Just 50 kilometers north of Uluru (Ayers Rock) lies the largest salt lake in Australia’s Northern Territory: Lake Amadeus.
The 180-kilometer long and 10-kilometer wide dry lake shines like a white beacon amongst the red dirt. Lake Amadeus is located in the Amadeus basin, which is filled with erosion material from the Petermann Orogeny, a geological event that lifted and folded the earth’s crust millions of years ago.
Lake Amadeus contains an estimated 600 million tons of salt. When rain falls in sufficient quantity it becomes part of a vast flowing drainage system that connects to the Finke River, one of the oldest rivers in the world. From there it flows for 750 kilometers from its headwater in the Northern Territory’s MacDonnell Ranges, down into Lake Eyre in outback South Australia.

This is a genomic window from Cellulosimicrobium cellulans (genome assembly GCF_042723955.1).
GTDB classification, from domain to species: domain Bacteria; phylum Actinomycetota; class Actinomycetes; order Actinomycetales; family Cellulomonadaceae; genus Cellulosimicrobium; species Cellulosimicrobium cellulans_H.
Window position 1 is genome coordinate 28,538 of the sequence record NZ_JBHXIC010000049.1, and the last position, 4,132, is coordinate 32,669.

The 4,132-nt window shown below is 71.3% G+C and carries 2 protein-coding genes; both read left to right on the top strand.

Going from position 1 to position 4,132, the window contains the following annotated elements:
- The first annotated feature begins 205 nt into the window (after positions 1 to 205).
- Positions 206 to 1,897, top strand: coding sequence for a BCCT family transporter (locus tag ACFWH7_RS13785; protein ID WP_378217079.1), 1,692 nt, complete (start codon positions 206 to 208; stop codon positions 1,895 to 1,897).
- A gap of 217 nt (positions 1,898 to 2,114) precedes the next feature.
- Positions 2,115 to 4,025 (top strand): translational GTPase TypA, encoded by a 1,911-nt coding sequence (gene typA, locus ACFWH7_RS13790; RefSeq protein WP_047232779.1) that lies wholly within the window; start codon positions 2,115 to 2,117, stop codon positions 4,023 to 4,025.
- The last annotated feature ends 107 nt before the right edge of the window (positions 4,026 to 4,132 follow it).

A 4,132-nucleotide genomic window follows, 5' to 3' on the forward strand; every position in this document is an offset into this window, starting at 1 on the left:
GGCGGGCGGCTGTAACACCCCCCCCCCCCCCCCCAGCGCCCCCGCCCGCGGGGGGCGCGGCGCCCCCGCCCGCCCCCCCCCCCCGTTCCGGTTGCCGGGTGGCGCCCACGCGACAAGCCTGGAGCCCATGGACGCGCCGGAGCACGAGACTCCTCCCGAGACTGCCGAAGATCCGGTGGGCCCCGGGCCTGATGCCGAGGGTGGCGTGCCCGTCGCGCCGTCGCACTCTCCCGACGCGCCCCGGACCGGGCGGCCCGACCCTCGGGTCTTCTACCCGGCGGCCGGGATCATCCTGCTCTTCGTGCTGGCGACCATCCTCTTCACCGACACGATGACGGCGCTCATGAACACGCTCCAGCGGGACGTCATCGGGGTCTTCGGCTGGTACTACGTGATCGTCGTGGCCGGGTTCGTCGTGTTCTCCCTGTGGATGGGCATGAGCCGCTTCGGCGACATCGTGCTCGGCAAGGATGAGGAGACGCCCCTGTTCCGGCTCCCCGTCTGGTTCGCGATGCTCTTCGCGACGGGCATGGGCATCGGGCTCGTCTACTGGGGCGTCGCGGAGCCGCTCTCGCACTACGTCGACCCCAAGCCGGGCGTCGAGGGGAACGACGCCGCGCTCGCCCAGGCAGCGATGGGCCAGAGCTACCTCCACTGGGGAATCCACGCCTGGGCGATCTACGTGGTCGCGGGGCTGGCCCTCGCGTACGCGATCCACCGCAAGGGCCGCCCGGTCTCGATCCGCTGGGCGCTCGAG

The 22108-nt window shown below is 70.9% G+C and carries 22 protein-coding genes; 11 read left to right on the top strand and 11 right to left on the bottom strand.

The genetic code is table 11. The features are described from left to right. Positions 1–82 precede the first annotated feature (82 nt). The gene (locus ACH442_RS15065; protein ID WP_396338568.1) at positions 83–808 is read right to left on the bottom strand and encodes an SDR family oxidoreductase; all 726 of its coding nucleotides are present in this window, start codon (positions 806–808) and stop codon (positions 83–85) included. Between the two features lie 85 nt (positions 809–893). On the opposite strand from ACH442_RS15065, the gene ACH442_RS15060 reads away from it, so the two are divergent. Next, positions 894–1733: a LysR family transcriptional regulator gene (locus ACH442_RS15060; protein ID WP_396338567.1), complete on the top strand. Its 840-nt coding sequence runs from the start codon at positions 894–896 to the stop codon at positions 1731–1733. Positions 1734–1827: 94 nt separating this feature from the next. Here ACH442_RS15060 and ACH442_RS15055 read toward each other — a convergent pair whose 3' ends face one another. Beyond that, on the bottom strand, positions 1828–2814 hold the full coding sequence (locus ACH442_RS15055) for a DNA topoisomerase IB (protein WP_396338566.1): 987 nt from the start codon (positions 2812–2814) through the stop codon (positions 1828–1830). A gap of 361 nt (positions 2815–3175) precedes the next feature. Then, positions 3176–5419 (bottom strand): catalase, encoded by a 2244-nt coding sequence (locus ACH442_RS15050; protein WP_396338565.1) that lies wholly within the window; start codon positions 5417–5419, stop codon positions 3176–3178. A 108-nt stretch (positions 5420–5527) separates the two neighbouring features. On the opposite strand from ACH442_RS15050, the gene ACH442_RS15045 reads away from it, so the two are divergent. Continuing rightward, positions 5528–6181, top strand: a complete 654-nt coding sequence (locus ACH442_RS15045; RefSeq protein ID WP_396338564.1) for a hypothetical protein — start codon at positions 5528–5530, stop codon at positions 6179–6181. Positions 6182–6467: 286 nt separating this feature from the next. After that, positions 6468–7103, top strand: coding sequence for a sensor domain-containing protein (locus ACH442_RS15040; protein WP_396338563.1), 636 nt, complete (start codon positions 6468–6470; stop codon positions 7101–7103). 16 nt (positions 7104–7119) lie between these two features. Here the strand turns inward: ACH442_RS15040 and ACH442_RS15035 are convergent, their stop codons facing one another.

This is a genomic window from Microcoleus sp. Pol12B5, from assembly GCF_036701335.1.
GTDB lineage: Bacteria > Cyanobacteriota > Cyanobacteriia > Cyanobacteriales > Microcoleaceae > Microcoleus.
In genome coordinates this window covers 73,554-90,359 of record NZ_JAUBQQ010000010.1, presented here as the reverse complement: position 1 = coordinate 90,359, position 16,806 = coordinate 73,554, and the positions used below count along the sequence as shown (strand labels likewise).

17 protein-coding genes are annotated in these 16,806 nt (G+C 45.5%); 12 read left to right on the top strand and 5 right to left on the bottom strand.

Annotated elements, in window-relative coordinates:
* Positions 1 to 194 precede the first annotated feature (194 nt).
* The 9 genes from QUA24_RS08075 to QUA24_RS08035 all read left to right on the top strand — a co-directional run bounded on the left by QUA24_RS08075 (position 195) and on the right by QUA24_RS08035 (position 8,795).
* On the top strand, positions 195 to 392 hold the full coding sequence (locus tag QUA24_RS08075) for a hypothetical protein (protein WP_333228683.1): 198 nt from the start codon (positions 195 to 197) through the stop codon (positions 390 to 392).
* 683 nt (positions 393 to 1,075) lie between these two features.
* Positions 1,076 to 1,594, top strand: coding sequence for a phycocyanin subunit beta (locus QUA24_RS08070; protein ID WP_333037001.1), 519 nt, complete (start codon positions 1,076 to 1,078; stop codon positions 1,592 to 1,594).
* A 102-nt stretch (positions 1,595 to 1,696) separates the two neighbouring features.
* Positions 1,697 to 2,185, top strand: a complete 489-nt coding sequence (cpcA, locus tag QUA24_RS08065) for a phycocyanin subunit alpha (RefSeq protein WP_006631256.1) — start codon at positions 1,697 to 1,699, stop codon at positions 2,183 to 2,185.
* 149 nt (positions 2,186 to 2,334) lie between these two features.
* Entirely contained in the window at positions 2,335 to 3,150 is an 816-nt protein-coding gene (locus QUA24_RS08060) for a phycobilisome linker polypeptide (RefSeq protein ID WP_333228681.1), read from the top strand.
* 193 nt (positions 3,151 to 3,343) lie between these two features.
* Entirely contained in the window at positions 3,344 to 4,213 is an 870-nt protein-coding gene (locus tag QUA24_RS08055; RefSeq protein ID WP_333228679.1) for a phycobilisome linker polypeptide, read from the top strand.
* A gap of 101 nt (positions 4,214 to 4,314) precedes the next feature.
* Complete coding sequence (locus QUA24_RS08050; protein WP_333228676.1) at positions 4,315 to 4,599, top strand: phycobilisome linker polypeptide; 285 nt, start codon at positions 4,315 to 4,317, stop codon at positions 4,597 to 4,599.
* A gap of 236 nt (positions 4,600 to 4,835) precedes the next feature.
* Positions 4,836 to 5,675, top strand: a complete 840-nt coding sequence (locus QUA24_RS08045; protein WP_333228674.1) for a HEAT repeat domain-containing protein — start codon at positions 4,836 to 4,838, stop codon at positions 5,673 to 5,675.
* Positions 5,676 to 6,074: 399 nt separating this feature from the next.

In the Pitjantjatjara language this lake and the nearby Lake Neale are known as pantu, or “salt lakes.” The land where these bodies of water are located is covered by the Katiti and Petermann Aboriginal Land Trusts.
Sand dunes hide the lake from view while on the main road (Lasseter’s Highway), so the best viewing point is opposite the Mount Connor Lookout, approximately 20 kilometers east of Curtin Springs. Cross the road and climb the sand dunes and the salt lake appears like a mirage.
Know Before You Go
Scenic flights are also available with aerial views of Lake Amadeus departing Uluru.